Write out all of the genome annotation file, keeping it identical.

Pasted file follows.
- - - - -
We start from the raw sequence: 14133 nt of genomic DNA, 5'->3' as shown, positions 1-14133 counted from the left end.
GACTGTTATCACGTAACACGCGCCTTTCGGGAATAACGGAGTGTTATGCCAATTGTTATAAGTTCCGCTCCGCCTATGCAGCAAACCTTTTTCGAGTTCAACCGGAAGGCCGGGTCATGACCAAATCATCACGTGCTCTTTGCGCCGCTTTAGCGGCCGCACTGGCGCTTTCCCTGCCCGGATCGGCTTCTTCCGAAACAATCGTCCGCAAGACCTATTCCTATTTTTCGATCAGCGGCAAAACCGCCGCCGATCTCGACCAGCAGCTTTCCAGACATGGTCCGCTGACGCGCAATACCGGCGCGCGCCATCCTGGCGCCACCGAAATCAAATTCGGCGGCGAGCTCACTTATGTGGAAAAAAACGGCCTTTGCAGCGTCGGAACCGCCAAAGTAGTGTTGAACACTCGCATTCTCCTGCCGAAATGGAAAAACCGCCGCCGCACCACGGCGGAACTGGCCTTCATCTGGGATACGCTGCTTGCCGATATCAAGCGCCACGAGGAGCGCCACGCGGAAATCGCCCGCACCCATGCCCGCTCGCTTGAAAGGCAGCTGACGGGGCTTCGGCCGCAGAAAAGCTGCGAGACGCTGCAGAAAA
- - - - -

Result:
We start from the raw sequence: 14133 nt of genomic DNA, 5'->3' as shown, positions 1-14133 counted from the left end.
GACTGTTATCACGTAACACGCGCCTTTCGGGAATAACGGAGTGTTATGCCAATTGTTATAAGTTCCGCTCCGCCTATGCAGCAAACCTTTTTCGAGTTCAACCGGAAGGCCGGGTCATGACCAAATCATCACGTGCTCTTTGCGCCGCTTTAGCGGCCGCACTGGCGCTTTCCCTGCCCGGATCGGCTTCTTCCGAAACAATCGTCCGCAAGACCTATTCCTATTTTTCGATCAGCGGCAAAACCGCCGCCGATCTCGACCAGCAGCTTTCCAGACATGGTCCGCTGACGCGCAATACCGGCGCGCGCCATCCTGGCGCCACCGAAATCAAATTCGGCGGCGAGCTCACTTATGTGGAAAAAAACGGCCTTTGCAGCGTCGGAACCGCCAAAGTAGTGTTGAACACTCGCATTCTCCTGCCGAAATGGAAAAACCGCCGCCGCACCACGGCGGAACTGGCCTTCATCTGGGATACGCTGCTTGCCGATATCAAGCGCCACGAGGAGCGCCACGCGGAAATCGCCCGCACCCATGCCCGCTCGCTTGAAAGGCAGCTGACGGGGCTTCGGCCGCAGAAAAGCTGCGAGACGCTGCAGAAAA